Then came the hard task of finding 2 modern kimono to convert. I chose modern kimono because they shared seams with the kosode - and would actually give me a kosode made from real Japanese textiles. The green part on my kosode is an actual rough grade of silk - light weight for summer. This lightweight silk is better then linen or cotton for summer heat and humidity. The red is a linen weave. Cotton is very expensive, though it is available in the Momoyama period. My persona is not wealth enough to own anything cotton - and so I am staying with real Japanese silk of a lower quality grade for summer and a linen. I suspect the linen is actually a fine hemp, but really have no way to ID it.

            I documented my work and progress step by step here: http://ohiokimono.wordpress.com/2011/07/25/making-a-momoyama-kosode/

            I also documented my work and progress here: http://tousando.proboards.com/index.cgi?board=garb&action=display&thread=3746

            Total Project time: 3 hours, this is a really simple project that yields a really unique wearable period piece
            Total Cost: Roughly $100 - worth it too. Im rocking out real Japanese summer weight silk and linen woven by hand on a loom.

            All in all I really love the look of the finished kosode. Best of all the project was not super complex and the remaining kimono fabric scraps I am going to use for other projects - its always nice to have real Japanese handloomed textiles for projects & gifts :D

            I am wearing this particular kosode to Coronation this weekend.

            -Lady Kimiko





            [Non-text portions of this message have been removed]
          • art_fetish
            Did men wear patchwork kosode? This is an interesting question and one I cant clearly answer. However let me explain why I feel that men can ...and did wear
            Message 5 of 11 , Sep 21, 2011
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              Did men wear patchwork kosode?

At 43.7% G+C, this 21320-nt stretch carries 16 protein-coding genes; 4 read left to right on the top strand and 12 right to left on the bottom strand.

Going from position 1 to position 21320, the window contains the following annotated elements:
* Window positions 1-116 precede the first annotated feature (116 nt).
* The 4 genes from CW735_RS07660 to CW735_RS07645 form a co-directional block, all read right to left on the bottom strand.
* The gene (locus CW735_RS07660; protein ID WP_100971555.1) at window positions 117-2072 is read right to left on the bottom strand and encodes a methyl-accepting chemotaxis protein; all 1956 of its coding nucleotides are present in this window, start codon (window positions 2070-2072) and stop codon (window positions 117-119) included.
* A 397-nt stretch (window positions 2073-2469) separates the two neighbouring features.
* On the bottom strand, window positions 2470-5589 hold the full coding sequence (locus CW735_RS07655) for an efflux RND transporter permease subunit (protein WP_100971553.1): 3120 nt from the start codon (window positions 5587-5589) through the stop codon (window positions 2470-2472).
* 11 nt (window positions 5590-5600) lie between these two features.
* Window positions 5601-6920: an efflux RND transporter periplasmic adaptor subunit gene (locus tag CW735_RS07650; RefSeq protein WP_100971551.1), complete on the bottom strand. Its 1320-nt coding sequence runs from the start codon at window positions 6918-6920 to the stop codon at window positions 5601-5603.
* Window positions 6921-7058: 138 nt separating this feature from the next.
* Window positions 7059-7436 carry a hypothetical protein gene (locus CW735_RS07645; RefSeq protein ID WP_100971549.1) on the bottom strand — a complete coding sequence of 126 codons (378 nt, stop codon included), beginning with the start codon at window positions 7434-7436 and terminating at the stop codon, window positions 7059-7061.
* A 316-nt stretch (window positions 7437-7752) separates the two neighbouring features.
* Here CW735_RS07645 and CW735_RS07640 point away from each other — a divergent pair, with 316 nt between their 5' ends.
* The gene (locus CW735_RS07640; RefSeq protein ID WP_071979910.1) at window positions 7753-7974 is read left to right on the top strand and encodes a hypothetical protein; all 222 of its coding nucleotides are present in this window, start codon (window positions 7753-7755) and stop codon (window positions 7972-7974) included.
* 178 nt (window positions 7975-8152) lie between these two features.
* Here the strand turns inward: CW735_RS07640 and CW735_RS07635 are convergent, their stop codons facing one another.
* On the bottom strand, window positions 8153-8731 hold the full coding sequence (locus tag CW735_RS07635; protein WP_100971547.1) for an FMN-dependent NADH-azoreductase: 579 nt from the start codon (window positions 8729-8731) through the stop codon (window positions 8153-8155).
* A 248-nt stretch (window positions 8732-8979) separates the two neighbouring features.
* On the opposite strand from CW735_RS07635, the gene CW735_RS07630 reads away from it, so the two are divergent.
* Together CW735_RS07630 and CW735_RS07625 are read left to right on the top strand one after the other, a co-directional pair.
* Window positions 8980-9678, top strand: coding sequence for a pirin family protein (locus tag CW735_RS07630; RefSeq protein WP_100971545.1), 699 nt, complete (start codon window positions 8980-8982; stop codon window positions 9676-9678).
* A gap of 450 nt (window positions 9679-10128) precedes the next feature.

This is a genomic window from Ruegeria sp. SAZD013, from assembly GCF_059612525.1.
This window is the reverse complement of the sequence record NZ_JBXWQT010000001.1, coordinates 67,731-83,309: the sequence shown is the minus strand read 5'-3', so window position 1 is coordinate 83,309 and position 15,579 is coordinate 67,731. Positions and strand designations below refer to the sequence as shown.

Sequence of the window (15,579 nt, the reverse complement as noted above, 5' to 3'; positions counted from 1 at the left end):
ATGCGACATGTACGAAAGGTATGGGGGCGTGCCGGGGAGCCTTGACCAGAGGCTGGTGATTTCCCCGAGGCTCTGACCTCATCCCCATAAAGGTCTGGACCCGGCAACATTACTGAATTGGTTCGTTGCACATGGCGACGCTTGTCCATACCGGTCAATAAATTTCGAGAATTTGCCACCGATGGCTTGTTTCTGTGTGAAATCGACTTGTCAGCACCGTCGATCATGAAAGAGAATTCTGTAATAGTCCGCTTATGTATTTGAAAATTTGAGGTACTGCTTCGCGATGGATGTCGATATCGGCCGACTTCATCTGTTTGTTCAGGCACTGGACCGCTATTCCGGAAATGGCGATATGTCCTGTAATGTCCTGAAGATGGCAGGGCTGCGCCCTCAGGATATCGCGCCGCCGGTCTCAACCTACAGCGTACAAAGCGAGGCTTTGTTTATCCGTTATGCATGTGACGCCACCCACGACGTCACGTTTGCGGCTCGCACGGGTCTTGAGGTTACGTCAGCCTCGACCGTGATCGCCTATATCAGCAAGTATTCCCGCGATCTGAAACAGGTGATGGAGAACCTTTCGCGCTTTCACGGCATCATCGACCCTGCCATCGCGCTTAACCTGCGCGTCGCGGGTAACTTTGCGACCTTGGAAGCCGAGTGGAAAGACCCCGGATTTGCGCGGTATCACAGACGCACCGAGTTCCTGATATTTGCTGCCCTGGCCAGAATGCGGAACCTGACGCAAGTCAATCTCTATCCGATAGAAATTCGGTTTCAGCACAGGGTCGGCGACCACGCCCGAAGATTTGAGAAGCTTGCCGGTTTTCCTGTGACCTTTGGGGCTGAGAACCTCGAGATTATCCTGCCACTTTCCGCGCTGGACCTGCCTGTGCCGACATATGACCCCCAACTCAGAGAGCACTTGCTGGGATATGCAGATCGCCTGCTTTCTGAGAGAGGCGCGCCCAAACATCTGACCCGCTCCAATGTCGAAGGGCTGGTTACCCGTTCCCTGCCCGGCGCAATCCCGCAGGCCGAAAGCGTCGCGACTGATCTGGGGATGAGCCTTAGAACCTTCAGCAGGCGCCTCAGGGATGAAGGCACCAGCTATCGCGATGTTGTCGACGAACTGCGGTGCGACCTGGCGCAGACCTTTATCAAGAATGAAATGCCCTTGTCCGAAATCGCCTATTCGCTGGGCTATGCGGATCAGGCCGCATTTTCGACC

This is an interesting question and one I cant clearly answer. However let me explain why I feel that men can ...and did wear patchwork kosode.

              *The patchwork kosode was developed in Noh theater. Noh was performed exclusively by men. This men were originally wearing these patchwork styles. Men typically were the ones watching Noh being performed, and as such were most likely the ones to take the style from the stage to the streets.

              I will say that I have never seen any models of men wearing a patchwork kosode, however that is because all of my research is centered around women. I have a variety of research books but they are all female oriented.

              In summary I say yes, men can wear this style - but there is a slim chance that I could be wrong. I do mean to research this further, but I am greatly hindered by my inability to read Japanese. I'll make this my new mission to find and document.

              -Lady Kimiko

              --- In sca-jml@yahoogroups.com, Carey Gorla <agnesvonh@...> wrote:
              >
              > Quick question, my boyfriend saw me looking over these pictures and has indicated an interest in a pieced kasode, would these be accurate for a man?
              > Agnes
              >
              >
              >
              > ________________________________
              > From: art_fetish <art_fetish@...>
              > To: sca-jml@yahoogroups.com
              > Sent: Tuesday, September 20, 2011 11:01 AM
              > Subject: [SCA-JML] Momoyama Patchwork Kosode Project, made from 2 modern kimono
              >
              >
              >  
              > Momoyama Patchwork Kosode - Project by Lady Kimiko
              >
              > Personally, early to mid Edo is my favorite period. Due to Edo being post period for the SCA I cant really do an Edo persona. What I can do is a Momoyama persona which is the period that is hailed as Japan's 'Golden Era' in art. The Momoyama period is the height of tea culture, and textiles within the realm of period for the SCA.
              >
              > In my short time in the SCA (little over a year) it seems that the Momoyama gets glanced over in favor of the Heian.
              >
              > Allow me to introduce you to the Momoyama patchwork Kosode. Some people incorrectly assume or have read incorrect information that the Japanese did not cut up or take apart kimono/kosode - this information is dead wrong. Japan is not a resource rich nation, and so old textiles were constantly re-purposed into many other things (fabric gift wraps, tea caddy wraps, no clothing, under garments, etc). The Momoyama patchwork kosode was heavily inspired by Noh theater, but also developed out of necessity. The patchwork styles were often a matter of salvaging cloth from old garments to remake them into something usable.